by David Wheeler
Via Evidence in Archaeology
To see a Biblical figure referenced in a stone inscription is a beautiful thing. It testifies that the book which we revere and study from is a trustworthy historical document and based in reality. Sometimes the secular inscriptions can reveal details of the Biblical figure’s life that aren’t included in the Biblical narrative. Today we will discuss one such monument which records the exploits of King Ahab of Israel, the Kurkh Monoliths.
There are two steles which are under consideration as the Kurkh Monoliths, both of which record the military campaigns of Assyrian Rulers of the late ninth century B.C., Ashurnasirpal II (883-859 BC) and Shalmaneser III (859-824 BC). At the time they ruled, the Assyrian Empire was seeking to establish dominance over the region of the upper Levant (Syria) to gain a foothold on the Mediterranean coast. It was Shalmaneser’s march that was met by fierce opposition in the region north of the Bible lands. Several of the local, smaller kingdoms made an alliance to oppose the march of the Assyrian monarch. Among the opposition was Israel under the leadership of Ahab. The stele records the famous Battle of Qarqar of 853 BC and the opposition that was mounted against Shalmaneser’s war machine. Daniel Luckenbill translated the inscription this way,
“To Karkar I drew near. Karkar, his royal city, I destroyed, I devastated, I burned with fire. 1,200 chariots, I,200 cavalry, 20,000 soldiers, of Hadad-ezer, of Aram (? Damascus); 700 chariots, 700 cavalry, 10,000* soldiers of Irhulêni of Hamath, 2,000 chariots, 10,000 soldiers of Ahab, the Israelite, 500 soldiers of the Gueans, 1,000 soldiers of the Musreans, 10 chariots, 10,000 soldiers of the Irkanateans, 200 soldiers of Matinuba'il, the Arvadite, 200 soldiers of the Usanateans, 30 chariots, [ ],000 soldiers of Adunu-ba'il, the Shianean, 1,000 camels of Gindibu', the Arabian, [ ],000 soldiers [of] Ba'sa, son of Ruhubi, the Ammonite, - these twelve kings he brought to his support; to offer battle and fight, they came against me. (Trusting) in the exalted might which Assur, the lord, had given (me), in the mighty weapons, which Nergal, who goes before me, had presented (to me), I battled with them. From Karkar, as far as the city of Gilzau, I routed them. 14,000 of their warriors I slew with the sword. Like Adad, I rained destruction upon them. I scattered their corpses far and wide, (and) covered (lit.., filled) the face of the desolate plain with their widespreading armies. With (my) weapons I made their blood to flow down the valleys(?) of the land. The plain was too small to let their bodies fall, the wide countryside was used up in burying them. With their bodies I spanned the Arantu (Orotes) as with a bridge(?). In that battle I took from them their chariots, their cavalry, their horses, broken to the yoke. (*Possibly 20,000).” (Luckenbill)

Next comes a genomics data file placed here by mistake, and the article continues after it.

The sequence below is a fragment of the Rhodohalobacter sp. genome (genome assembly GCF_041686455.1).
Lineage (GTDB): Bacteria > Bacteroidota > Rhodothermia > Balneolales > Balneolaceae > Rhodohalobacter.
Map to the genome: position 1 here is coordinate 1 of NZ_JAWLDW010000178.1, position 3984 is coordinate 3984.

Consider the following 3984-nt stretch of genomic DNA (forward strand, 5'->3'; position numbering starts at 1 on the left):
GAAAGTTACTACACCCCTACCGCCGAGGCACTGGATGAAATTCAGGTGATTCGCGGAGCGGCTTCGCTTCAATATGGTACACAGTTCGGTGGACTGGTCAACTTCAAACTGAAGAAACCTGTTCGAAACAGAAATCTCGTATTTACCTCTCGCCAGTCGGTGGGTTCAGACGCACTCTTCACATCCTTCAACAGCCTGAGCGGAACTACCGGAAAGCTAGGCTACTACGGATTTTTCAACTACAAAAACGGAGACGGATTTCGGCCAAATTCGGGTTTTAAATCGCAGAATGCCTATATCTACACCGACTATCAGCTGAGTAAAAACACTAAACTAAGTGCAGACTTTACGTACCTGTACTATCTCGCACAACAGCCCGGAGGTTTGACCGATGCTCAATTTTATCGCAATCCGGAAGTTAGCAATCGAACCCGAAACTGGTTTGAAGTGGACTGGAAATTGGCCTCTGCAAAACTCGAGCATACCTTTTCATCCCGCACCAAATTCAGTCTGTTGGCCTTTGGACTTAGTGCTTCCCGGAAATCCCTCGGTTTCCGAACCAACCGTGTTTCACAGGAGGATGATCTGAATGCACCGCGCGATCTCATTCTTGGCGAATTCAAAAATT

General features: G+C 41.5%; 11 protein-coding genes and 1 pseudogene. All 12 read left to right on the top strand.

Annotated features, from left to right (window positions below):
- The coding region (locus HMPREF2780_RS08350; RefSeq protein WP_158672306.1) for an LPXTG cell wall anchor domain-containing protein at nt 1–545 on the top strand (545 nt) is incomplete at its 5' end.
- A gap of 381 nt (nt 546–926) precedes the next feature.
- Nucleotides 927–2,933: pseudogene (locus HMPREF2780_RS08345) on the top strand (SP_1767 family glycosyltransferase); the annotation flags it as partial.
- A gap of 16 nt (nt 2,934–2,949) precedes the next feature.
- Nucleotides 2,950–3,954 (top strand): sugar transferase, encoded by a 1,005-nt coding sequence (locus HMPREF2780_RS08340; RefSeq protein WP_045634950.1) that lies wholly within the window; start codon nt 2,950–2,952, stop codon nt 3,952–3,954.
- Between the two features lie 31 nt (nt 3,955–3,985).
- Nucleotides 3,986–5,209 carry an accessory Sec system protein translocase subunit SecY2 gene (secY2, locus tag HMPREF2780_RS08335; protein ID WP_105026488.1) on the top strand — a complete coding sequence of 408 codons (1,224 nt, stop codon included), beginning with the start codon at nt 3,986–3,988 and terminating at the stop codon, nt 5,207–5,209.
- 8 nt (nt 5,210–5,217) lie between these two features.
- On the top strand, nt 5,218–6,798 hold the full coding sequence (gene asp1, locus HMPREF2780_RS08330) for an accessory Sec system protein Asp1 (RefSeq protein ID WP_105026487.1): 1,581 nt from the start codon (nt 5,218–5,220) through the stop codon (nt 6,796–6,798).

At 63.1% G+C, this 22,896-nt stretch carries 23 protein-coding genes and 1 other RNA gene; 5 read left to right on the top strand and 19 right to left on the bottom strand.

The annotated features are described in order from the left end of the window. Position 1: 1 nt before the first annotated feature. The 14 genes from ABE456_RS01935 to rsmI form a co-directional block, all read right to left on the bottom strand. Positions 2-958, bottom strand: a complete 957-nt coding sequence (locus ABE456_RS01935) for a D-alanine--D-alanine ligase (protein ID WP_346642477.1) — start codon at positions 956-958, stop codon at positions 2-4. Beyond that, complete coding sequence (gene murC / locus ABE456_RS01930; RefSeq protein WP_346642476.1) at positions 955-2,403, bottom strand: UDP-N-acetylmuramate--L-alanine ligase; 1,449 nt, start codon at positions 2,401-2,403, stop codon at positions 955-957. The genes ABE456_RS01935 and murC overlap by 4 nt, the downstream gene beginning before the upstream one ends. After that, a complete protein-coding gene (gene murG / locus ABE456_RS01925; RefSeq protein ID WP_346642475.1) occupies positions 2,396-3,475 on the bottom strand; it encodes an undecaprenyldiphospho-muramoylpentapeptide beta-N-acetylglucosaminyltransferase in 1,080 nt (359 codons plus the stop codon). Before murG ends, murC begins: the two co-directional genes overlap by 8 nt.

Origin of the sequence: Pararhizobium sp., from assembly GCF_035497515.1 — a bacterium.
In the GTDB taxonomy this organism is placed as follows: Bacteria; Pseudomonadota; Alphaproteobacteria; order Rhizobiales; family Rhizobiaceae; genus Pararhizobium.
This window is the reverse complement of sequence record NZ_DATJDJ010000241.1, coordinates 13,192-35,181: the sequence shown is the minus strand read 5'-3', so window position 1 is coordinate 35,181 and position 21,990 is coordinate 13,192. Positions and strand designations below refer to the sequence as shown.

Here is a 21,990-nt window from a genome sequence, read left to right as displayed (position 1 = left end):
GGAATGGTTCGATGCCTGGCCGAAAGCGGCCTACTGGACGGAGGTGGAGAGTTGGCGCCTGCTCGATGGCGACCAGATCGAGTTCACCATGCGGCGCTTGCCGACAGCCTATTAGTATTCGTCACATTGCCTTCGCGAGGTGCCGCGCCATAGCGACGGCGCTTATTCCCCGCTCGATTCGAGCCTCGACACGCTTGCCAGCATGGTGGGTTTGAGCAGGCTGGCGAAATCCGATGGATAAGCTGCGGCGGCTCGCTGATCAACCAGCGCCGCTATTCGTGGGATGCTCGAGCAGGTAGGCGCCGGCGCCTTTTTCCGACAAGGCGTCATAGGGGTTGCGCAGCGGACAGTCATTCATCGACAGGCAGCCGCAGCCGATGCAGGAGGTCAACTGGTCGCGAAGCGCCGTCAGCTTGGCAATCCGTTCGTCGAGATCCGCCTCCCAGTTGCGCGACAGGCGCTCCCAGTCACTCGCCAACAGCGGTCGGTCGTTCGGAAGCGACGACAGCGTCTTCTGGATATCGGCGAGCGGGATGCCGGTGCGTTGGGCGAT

The Battle of Qarqar is not recorded in the Bible, but there is certainly a great deal about King Ahab of Israel. He reigned from 871-852 BC, a reign which would certainly have encompassed the Battle of Qarqar. Ahab is described as a wicked king who, along with his wife Jezebel, instituted Baal worship in the northern kingdom of Israel. His story in the Bible is recorded in II Kings 16:29-22:40 and II Chronicles 18.
The alliance he joined kept the Assyrians at bay for a time, but Israel was put under tribute during the reign of its next king, Jehu, which is recorded on an archaeological find known as the Black Obelisk of Shalmaneser III.
The steles were discovered in 1861 in the town of Kurkh in Turkey. They are now housed at the British Museum in London.